In our reading from the Book of Genesis this morning we are told that the man and the woman, “heard the sound of the Lord God walking in the garden in the cool of the day, and the man and his wife hid themselves from the presence of the Lord among the trees of the garden.” (Genesis 3.8). This is rather strange! Why did the man and his wife hid themselves from the presence of the Lord? They hid because they were afraid and ashamed. Why were they afraid and ashamed? They were afraid and ashamed because of their sin. This describes the starting point of our journey, and where we find ourselves, hiding from God, afraid and ashamed because of our sin.
It’s interesting, that the first recorded emotion that the man and the woman experienced in the garden was not guilt, but shame. There is an important difference between the two. In guilt, I feel bad about something I have done. In shame, however, I feel bad about who I am. It’s the difference between,” I screwed up” and “I am a screw up.”
Shame has been described as the Master Emotion, an emotion that is wired into the very fabric of our very bodies. It is what caused the man and the woman to cover themselves and run and hide from God. It is shame that has been the center of our emotional life under COVID. What have we been doing these last 15 months? We have been covering ourselves and hiding from each other and from God for fear of exposure!
One psychologist writes, “Shame is a wound made from the inside, dividing us from both ourselves and others.” (Gershen Kaufman, The Psychology of Shame) Our story this morning supports this claim, as the man pins the blame on the woman, but then also pins the blame on God. “The woman whom you gave to be with me, she gave me the fruit of the tree, and I ate.” (Genesis 3.12) Shame, then, properly understood, is a sign of our broken communion with God.
Stephen Freeman, an Orthodox priest and theologian, points out that, shame is an unbearable feeling, one that typically morphs into one of two other emotions: anger or depression. While anger and depression are not pleasant, it sure beats feeling ashamed. Problem is, it’s a downward spiral. Shame that begets anger and depression simply leads to more anger and more depression, and on and it goes.
He goes on to write, “Our culture’s language has become increasingly shaming in character. We make global pronouncements at the drop of a hat. The bitterness and pain of our political life, for example, is driven largely by the mutual shaming that occurs. We not only disagree with people, we globalize the argument. They do not merely disagree with me, they are racist, stupid, homophobic, Neanderthal, hater’s, etc. This is warfare rather than speech – a warfare of shaming that only deepens the spiral of misery. It becomes demonic at some point, in that our adversary utterly hates our existence. And nothing wounds us as effectively as shame.”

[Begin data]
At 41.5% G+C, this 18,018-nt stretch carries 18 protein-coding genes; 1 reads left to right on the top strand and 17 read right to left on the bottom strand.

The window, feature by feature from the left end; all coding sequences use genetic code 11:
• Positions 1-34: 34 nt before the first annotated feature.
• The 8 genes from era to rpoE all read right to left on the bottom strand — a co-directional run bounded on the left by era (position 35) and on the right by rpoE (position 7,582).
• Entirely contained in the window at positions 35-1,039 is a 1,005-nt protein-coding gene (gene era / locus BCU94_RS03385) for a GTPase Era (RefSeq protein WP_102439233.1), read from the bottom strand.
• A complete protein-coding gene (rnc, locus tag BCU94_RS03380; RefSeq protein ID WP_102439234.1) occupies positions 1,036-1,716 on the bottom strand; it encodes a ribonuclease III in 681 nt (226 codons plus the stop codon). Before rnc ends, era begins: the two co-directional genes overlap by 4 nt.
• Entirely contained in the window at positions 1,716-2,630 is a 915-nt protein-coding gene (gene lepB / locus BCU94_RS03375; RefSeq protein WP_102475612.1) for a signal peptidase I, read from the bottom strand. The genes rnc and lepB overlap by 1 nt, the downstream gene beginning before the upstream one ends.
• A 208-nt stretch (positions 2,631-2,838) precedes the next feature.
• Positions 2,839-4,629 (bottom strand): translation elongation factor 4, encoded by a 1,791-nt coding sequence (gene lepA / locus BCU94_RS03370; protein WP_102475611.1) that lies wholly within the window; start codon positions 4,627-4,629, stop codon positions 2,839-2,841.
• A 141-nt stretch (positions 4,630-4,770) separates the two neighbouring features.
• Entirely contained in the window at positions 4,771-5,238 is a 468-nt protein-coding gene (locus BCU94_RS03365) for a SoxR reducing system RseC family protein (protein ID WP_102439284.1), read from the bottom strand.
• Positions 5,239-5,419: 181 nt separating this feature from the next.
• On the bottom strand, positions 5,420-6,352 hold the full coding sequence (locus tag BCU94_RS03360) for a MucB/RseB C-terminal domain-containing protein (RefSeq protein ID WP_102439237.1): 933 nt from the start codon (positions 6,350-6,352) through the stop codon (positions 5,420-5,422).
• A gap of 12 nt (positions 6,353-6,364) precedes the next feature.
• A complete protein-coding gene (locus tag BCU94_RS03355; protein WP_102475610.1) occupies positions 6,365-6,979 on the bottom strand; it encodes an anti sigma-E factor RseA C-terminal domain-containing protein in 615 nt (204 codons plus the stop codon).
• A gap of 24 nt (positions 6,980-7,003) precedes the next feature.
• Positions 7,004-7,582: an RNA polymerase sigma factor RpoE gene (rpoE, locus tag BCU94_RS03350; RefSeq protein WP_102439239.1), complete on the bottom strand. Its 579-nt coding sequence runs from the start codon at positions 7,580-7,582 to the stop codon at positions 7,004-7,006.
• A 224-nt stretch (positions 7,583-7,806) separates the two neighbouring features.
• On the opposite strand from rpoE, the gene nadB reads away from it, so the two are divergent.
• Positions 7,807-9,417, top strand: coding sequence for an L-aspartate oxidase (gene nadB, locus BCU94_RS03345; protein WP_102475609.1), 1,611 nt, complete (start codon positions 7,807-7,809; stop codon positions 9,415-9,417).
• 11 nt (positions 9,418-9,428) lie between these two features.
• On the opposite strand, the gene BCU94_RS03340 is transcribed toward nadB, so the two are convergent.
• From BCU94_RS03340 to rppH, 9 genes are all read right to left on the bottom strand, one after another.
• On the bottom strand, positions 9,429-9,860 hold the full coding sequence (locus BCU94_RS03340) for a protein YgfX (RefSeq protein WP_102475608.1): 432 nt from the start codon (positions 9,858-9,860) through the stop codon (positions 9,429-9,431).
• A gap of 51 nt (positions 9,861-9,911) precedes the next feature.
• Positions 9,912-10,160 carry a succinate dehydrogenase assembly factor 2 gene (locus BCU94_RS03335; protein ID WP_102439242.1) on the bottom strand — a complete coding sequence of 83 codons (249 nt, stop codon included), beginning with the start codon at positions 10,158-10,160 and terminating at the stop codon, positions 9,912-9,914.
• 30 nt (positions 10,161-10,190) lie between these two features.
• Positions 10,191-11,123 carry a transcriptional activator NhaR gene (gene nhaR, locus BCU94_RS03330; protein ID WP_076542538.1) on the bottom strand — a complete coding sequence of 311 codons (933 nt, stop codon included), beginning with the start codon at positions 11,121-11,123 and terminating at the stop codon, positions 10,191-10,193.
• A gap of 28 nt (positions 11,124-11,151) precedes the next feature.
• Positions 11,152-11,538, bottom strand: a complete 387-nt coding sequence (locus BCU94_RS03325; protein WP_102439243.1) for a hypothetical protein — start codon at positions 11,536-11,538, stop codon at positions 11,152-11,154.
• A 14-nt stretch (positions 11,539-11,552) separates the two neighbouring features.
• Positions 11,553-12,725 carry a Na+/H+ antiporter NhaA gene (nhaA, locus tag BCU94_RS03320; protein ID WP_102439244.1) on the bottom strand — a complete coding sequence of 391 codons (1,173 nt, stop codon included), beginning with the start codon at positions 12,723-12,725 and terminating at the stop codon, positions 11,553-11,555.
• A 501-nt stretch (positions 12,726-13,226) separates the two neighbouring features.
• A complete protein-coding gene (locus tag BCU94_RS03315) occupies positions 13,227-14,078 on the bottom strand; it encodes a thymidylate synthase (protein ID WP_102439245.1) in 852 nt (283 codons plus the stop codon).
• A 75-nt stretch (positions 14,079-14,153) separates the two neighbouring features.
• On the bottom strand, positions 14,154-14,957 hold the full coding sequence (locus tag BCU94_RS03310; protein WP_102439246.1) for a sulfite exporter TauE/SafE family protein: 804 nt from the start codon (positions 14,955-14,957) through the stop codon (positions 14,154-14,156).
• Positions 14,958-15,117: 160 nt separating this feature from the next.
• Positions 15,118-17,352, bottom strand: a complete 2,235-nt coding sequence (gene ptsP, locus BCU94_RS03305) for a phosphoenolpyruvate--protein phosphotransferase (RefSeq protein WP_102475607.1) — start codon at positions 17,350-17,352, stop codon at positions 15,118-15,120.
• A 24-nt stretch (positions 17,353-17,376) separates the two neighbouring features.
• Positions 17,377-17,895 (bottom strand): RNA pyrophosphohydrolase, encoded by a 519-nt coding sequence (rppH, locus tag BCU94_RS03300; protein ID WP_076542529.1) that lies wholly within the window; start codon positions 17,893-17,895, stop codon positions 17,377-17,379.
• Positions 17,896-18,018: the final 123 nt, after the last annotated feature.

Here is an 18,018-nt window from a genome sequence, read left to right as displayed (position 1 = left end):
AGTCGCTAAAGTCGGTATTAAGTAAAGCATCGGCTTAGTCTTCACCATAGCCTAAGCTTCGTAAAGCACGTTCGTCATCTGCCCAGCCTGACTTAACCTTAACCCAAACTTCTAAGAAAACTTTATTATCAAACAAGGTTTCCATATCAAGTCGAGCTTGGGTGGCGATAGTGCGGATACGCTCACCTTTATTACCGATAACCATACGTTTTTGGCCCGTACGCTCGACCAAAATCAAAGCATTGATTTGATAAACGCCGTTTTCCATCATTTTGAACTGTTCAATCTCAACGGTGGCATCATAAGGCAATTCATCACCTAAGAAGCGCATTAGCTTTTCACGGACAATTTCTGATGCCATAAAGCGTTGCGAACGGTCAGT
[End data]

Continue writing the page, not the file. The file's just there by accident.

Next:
The shaming endured by the Anglican Bishops who opposed the proposed changes to the teaching and law governing marriage in the Church at our last General Synod in Vancouver had to be seen to be believed.
Of course, we all have our own stories to tell of this kind of toxic shaming, and the lasting wounds they create.
In today’s Gospel lesson Jesus is subjected to the shaming of the crowds, who were saying, “He has gone out of his mind!” and this in turn brought shame on the family who attempted an intervention.
“When his family heard it, they went out and tried to restrain him.” (Mark 3. 21)
“Jesus, stop it! Enough is enough. It’s time to come home!”
Shame is a sticky emotion. When one a member of the family does something shameful, or labeled as shameful, the whole family is shamed.
A further public shaming occurred when the scribes who came down from Jerusalem said, “He has Beelzebul, and by the ruler of demons He casts out demons!” (Mark 3. 22)
So, how do we move forward?
Where is healing for the wound of shame to be found?
Obviously, the name calling has got to stop. But that actually doesn’t take us very far.
St. John Climacus, one of the great spiritual teachers of the church from the 6th century wrote,
“You cannot escape shame except by shame.”
Where did he get this idea from? Why did he mean by this?